With more Americans staying home and taking preventative steps to socially isolate due to the coronavirus outbreak, companies that offer delivery services are seeing a surge in business.
A number of companies have already announced large-scale hirings — such as Amazon and Domino’s Pizza — to keep up with demand to bring goods to doorsteps. The new hiring comes even as various industries brace for widespread layoffs amid fallout from the pandemic.
Officials in a number of states and cities across the country have ordered restaurants and bars to curb hours or close entirely as public health authorities scramble to mitigate the spreading virus. The temporary closures have forced many restaurants to offer delivery options to curb the drop in sales.
For its part, Uber Eats this week offered free delivery to support independently owned restaurants. Surging demand also led to Amazon temporarily halting its Prime Pantry service in the U.S., while some services like marijuana delivery companies have also enjoyed bolstered sales.
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Brick-and-mortar grocery stores, which, unlike restaurants, have been deemed "essential" by state officials, are seeking to keep up with demand as well. Some states have even moved to classify grocery store employees as emergency workers to provide them free childcare.
Below are some of the retailers that are hiring despite the recent economic slowdown:
The e-commerce behemoth announced plans to hire approximately 100,000 new employees to help with the current jump in orders. Wages will also be increased to $17 per hour from the previous $15. “We are seeing a significant increase in demand, which means our labor needs are unprecedented for this time of year,” Amazon's senior vice president of operations Dave Clark wrote in a memo reported by The Wall Street Journal.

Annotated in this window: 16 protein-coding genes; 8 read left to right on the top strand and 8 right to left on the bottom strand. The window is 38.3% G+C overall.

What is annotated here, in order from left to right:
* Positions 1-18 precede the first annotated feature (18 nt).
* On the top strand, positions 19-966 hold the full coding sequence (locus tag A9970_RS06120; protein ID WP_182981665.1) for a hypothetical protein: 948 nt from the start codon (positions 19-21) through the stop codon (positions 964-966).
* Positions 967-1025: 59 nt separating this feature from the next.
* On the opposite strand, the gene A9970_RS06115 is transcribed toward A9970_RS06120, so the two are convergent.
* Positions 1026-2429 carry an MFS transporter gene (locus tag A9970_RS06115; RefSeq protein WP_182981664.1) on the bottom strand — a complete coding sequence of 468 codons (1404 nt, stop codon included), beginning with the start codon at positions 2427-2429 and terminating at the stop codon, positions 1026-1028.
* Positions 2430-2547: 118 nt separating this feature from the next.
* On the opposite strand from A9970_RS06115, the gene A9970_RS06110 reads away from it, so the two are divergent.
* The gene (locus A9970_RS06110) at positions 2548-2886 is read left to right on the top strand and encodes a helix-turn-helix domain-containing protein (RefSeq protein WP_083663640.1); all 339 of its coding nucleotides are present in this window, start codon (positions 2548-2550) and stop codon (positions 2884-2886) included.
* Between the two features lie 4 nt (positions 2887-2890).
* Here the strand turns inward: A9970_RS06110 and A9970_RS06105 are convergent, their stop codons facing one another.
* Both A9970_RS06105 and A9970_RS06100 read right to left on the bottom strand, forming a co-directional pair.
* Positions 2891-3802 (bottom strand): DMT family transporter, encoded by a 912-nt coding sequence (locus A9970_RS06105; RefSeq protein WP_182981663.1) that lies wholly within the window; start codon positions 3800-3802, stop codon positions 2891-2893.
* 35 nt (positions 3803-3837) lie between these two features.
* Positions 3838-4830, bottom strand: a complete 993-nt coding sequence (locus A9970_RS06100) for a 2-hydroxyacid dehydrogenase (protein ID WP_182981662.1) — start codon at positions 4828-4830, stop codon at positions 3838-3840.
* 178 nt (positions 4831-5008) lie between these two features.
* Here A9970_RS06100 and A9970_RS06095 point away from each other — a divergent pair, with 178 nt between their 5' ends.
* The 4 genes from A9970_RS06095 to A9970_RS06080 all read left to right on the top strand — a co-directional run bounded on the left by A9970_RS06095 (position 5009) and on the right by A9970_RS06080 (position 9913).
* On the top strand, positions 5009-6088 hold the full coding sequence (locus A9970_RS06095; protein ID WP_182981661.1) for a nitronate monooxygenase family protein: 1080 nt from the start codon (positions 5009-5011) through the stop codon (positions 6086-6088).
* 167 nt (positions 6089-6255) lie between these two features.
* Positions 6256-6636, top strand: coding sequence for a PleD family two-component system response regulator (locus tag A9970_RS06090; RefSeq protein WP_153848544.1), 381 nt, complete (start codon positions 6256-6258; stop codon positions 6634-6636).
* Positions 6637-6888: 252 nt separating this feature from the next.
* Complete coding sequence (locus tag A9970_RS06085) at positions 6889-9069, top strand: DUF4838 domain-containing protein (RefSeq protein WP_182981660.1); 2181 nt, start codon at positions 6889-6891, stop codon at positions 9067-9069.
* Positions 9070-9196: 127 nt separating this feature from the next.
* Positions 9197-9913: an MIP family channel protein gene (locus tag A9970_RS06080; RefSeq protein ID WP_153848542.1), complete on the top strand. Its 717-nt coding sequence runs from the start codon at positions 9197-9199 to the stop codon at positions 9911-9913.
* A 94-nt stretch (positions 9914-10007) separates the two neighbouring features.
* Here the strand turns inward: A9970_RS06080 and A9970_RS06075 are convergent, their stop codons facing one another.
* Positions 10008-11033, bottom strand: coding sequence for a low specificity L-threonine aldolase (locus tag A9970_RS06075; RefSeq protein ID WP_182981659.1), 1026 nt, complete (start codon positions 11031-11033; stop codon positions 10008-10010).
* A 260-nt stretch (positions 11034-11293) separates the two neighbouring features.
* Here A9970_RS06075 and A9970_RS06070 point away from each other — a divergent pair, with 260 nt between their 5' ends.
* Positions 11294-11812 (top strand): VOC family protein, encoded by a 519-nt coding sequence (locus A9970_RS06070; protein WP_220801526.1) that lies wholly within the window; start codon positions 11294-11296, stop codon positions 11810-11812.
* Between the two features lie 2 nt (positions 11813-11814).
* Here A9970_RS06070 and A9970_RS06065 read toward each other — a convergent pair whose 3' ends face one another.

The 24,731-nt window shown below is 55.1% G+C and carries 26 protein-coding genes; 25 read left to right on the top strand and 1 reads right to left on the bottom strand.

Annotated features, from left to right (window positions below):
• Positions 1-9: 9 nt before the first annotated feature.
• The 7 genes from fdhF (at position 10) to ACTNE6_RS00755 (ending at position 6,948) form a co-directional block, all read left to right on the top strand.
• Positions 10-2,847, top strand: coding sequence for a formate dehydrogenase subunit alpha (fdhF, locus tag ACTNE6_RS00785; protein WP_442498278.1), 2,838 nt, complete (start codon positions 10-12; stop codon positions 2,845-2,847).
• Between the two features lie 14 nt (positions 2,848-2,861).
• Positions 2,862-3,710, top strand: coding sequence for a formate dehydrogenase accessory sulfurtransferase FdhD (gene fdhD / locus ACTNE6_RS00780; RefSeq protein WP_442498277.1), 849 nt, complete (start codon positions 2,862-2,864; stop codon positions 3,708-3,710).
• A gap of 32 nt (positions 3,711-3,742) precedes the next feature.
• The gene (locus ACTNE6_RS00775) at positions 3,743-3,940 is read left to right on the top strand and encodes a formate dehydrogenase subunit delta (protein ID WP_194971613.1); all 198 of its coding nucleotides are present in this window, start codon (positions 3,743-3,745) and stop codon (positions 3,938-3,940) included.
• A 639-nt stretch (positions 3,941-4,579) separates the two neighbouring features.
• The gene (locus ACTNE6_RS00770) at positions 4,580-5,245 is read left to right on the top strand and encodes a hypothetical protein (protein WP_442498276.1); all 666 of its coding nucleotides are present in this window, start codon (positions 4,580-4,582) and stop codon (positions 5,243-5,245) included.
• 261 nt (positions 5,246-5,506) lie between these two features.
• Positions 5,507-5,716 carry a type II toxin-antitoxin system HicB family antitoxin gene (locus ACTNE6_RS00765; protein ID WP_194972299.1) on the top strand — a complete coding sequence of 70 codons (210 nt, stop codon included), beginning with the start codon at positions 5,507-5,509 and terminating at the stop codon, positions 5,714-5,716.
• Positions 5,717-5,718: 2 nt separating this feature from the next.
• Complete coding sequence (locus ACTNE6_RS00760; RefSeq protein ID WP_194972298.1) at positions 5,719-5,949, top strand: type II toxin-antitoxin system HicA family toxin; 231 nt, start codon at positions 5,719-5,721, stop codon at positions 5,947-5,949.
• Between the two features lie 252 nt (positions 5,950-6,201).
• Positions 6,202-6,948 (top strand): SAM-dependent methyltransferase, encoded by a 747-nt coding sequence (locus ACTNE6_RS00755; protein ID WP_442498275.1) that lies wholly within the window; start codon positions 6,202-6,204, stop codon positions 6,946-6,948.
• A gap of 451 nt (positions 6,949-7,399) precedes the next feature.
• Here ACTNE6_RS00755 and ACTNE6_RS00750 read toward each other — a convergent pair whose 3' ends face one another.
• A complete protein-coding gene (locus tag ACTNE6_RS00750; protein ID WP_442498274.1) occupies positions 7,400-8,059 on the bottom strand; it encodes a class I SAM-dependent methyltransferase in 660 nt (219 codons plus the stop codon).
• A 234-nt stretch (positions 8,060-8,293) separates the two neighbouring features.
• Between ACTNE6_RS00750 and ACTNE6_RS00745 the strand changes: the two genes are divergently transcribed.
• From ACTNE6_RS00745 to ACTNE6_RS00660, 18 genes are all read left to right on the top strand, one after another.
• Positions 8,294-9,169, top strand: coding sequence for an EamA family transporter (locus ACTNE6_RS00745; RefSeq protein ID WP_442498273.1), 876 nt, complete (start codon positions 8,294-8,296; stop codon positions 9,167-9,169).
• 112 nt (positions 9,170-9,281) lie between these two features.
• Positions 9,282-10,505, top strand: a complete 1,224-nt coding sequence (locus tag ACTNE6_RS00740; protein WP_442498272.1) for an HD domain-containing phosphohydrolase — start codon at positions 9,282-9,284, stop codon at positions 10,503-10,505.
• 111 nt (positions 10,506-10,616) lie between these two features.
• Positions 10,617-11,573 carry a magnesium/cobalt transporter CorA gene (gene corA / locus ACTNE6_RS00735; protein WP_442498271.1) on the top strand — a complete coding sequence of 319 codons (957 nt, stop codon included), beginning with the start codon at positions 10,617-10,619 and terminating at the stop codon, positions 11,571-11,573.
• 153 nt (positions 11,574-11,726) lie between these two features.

Domino’s Pizza stated that it will be looking for about 10,000 employees to support delivery operations. The company’s delivery orders already represent 55 percent of all orders placed, and it believes that this figure will only increase given the self-isolation and quarantine orders, as well as restaurant shutdowns.
The grocery-delivery service is anticipated to boom during mandatory quarantine measures. The San Francisco Chronicle reports that Instacart orders were backlogged on Monday. “This past weekend, we saw the highest customer demand in Instacart’s history in terms of groceries sold on our platform,” the company said in a statement.
The profitable food delivery company has not only waived delivery fees during the coronavirus pandemic, but partnered with more than 100,000 independent restaurants to sign up for no cost. Additionally, restaurant workers who are unable to work due to COVID-19-related closings will receive first priority to sign up as "Dashers," thus 'enabling them to meet their financial needs until their jobs return to normal," founder Tony Xu said in a blog post.
The retail giant plans to hire 150,000 new workers through the end of May, ABC7 Chicago reported. This comes as it announced that current Walmart employees will receive cash bonuses for keeping stores running during the coronavirus pandemic, totaling $365 million in payouts to employees across the country. Speaking to The Wall Street Journal, Executive Vice President of Corporate Affairs Dan Bartlett said that the hiring is due to “just so much demand.”
The convenience store chain announced Friday that it will hire about 20,000 new employees in its stores. MarketWatch reports that President and CEO Joe DePinto said that “This will provide job opportunities and ensure 7-Eleven stores remain clean and in-stock with the goods our customers need during this critical time.” Many new hires will likely help with the on-demand delivery app, 7NOW.
The wholesale retailer saw massive demand amid coronavirus quarantine preparations and quickly announced that it needs help. Patch quotes a Costco memo as saying “We are currently experiencing a monumental surge in our sales and foot traffic in the warehouse. In response, we are opening up the seasonal hiring period to help us increase the size of our staff and ease the pressure through this busy period.”